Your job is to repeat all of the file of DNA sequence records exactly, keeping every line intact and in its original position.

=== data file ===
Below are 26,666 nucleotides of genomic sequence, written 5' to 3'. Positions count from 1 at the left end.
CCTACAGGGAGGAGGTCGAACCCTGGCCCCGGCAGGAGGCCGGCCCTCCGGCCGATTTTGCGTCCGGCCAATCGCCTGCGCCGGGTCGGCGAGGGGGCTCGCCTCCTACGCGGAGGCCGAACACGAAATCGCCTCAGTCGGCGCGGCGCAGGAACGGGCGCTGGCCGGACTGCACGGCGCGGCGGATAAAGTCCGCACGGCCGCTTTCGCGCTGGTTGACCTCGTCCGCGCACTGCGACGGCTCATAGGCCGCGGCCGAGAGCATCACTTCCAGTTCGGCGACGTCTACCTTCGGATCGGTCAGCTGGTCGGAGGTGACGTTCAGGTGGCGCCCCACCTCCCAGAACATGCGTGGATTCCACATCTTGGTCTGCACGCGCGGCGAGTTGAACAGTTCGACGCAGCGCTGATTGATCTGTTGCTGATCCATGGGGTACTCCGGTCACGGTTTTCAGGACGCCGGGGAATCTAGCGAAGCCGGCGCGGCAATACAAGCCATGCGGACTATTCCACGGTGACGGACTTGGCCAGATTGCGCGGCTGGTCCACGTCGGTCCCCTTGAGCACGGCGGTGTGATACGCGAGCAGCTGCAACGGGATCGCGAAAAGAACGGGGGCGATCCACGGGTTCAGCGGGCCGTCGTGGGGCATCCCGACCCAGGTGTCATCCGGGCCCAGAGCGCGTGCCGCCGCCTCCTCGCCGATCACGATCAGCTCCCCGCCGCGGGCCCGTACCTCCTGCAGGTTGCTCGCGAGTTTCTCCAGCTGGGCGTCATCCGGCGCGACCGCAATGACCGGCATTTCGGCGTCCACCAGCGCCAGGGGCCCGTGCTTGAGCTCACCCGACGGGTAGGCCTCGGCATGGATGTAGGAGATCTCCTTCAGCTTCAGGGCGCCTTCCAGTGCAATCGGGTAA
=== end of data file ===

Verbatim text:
Below are 26,666 nucleotides of genomic sequence, written 5' to 3'. Positions count from 1 at the left end.
CCTACAGGGAGGAGGTCGAACCCTGGCCCCGGCAGGAGGCCGGCCCTCCGGCCGATTTTGCGTCCGGCCAATCGCCTGCGCCGGGTCGGCGAGGGGGCTCGCCTCCTACGCGGAGGCCGAACACGAAATCGCCTCAGTCGGCGCGGCGCAGGAACGGGCGCTGGCCGGACTGCACGGCGCGGCGGATAAAGTCCGCACGGCCGCTTTCGCGCTGGTTGACCTCGTCCGCGCACTGCGACGGCTCATAGGCCGCGGCCGAGAGCATCACTTCCAGTTCGGCGACGTCTACCTTCGGATCGGTCAGCTGGTCGGAGGTGACGTTCAGGTGGCGCCCCACCTCCCAGAACATGCGTGGATTCCACATCTTGGTCTGCACGCGCGGCGAGTTGAACAGTTCGACGCAGCGCTGATTGATCTGTTGCTGATCCATGGGGTACTCCGGTCACGGTTTTCAGGACGCCGGGGAATCTAGCGAAGCCGGCGCGGCAATACAAGCCATGCGGACTATTCCACGGTGACGGACTTGGCCAGATTGCGCGGCTGGTCCACGTCGGTCCCCTTGAGCACGGCGGTGTGATACGCGAGCAGCTGCAACGGGATCGCGAAAAGAACGGGGGCGATCCACGGGTTCAGCGGGCCGTCGTGGGGCATCCCGACCCAGGTGTCATCCGGGCCCAGAGCGCGTGCCGCCGCCTCCTCGCCGATCACGATCAGCTCCCCGCCGCGGGCCCGTACCTCCTGCAGGTTGCTCGCGAGTTTCTCCAGCTGGGCGTCATCCGGCGCGACCGCAATGACCGGCATTTCGGCGTCCACCAGCGCCAGGGGCCCGTGCTTGAGCTCACCCGACGGGTAGGCCTCGGCATGGATGTAGGAGATCTCCTTCAGCTTCAGGGCGCCTTCCAGTGCAATCGGGTAA